Also, I like the idea of a poolish. I had never considered it for foccacia, simply because foccacia to me has always been one of my "fast breads" that always comes out quick and delicious. (I make a poolish for things like casareccio.) I may try that as well, since I think that could only help the bread overall - not hinder it.

Again, thanks for the ideas - I am making progress, and hope to take it further!
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post #15 of 32
I made a pot of my mom’s homemade spaghetti for supper tonight so I could try out this recipe that you posted for Focaccia Bread.

I had it at an Italian restaurant years ago and fell in love with it. I have tried several times with no success to make it at home.

Thank you so much for posting this recipe; it duplicates the bread I had at the restaurant I fell in love with.






Focaccia Bread
Cookbook:Focaccia Bread - Wikibooks, collection of open-content textbooks

Note: I changed the “Procedure” to fit my bread machine and added 1-1/2 tablespoons of minced garlic to the water and 1/3 cup of powdered milk.

I sprinkled the top of the bread with course salt after the oil went on and before the herbs and I used Italian seasonings rather than just rosemary.

Ingredients

1-cup water
1 teaspoon white sugar
1-teaspoon salt
2 tablespoons vegetable oil
1 egg
3-1/2 cups all-purpose flour
1-tablespoon active dry yeast

3 tablespoons olive oil
1 teaspoon dried rosemary, crushed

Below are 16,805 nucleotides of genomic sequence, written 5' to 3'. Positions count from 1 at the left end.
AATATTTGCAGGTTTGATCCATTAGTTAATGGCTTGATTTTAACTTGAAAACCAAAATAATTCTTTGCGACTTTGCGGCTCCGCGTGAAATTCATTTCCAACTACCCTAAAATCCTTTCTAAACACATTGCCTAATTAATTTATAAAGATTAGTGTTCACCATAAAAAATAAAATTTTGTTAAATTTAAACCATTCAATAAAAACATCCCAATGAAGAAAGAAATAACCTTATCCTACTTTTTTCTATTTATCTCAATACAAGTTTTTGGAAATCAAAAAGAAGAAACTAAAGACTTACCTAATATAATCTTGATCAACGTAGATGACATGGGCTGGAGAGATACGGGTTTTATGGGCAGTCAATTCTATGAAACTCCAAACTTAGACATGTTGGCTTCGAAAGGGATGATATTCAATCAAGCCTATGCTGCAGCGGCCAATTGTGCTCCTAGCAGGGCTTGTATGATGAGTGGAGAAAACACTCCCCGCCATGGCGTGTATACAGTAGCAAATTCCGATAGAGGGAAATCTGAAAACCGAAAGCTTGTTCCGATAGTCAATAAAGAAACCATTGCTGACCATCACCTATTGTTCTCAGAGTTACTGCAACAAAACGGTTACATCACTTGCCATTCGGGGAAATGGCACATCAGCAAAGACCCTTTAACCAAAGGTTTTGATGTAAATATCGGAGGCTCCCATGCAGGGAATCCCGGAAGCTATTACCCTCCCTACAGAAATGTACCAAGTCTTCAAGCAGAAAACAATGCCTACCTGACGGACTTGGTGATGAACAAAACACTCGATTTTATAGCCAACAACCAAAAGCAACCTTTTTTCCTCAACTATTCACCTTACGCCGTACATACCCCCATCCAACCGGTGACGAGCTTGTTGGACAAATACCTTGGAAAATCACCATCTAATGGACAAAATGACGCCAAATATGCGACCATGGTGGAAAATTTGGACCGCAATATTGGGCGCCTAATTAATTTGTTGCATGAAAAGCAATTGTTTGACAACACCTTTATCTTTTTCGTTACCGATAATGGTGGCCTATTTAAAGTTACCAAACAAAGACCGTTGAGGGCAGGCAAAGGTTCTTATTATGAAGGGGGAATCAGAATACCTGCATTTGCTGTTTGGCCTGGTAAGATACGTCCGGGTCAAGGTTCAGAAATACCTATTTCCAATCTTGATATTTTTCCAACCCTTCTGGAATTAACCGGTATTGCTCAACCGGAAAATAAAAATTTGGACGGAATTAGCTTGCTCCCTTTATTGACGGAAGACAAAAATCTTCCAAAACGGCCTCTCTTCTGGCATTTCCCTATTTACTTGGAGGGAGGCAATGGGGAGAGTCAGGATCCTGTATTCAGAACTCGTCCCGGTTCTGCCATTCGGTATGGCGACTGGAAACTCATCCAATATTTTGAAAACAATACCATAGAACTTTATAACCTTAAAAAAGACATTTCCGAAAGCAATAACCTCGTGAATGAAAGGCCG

Procedure
Place ingredients into bread machine in order listed and select the dough cycle. When the dough has risen to the top of the pan remove it to a baking sheet.

Place dough on a greased baking sheet; roll it out to 12-inch circle. Cover with greased plastic wrap and a cloth towel. Place in a warm place for 30 minutes.

Uncover dough, and poke holes in it with a spoon handle at 1-inch intervals. Drizzle olive oil on dough, and sprinkle with crushed rosemary.

Bake at 400° for 17 to 27 minutes, until just golden. Remove from baking sheet, and cool on rack.
"People sleep peaceably in their beds at night only because rough men stand ready to do violence on their behalf" - George Orwell.

"What we do, more than anything we say, reveals what we truly value the most." - An Unknown Soldier
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"People sleep peaceably in their beds at night only because rough men stand ready to do violence on their behalf" - George Orwell.

"What we do, more than anything we say, reveals what we truly value the most." - An Unknown Soldier
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post #16 of 32
BettyR; Kudos to you. What great lookin bread. Try multiple herbs some time and sundried tomatoes or slivers of plum tomatoeswith herbs like fresh slivers of basil to garnish. roasted garlic is a great addition with everything. I wish you...good cookin...cookie
post #17 of 32
I've been skimming through a Portuguese cook book by Jean Anderson and one thing I found to be a theme in their breads--adding steam to the cooking process. This is done by wetting the sides of the hot clay oven with cold water occasionally. They get thick crusts but then are also very moist on the inside. I might be wrong, but I don't think the thick crust would be really hard either.